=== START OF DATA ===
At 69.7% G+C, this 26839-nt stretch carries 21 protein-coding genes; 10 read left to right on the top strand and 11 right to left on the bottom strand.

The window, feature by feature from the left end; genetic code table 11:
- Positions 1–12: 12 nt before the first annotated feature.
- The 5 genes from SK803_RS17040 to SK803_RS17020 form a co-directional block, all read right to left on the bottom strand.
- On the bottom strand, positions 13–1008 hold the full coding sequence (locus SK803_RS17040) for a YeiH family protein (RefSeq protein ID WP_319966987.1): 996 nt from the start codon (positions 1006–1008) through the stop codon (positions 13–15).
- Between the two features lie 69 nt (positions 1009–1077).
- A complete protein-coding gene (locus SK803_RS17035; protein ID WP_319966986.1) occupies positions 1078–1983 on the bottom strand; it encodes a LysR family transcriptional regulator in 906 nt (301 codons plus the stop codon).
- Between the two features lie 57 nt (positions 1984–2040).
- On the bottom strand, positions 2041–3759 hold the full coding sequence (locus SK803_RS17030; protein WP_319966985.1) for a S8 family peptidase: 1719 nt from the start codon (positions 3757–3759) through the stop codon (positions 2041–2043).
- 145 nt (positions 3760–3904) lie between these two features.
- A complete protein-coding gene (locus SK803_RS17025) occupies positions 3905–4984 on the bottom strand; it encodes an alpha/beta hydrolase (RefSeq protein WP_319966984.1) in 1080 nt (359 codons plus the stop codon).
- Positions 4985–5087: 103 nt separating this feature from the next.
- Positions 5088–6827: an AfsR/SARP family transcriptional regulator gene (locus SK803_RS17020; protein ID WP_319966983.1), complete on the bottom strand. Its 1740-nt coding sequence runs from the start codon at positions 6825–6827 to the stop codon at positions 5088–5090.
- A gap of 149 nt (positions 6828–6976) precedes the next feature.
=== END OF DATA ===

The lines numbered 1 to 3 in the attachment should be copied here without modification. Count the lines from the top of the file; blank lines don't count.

At 69.7% G+C, this 26839-nt stretch carries 21 protein-coding genes; 10 read left to right on the top strand and 11 right to left on the bottom strand.

The window, feature by feature from the left end; genetic code table 11:
- Positions 1–12: 12 nt before the first annotated feature.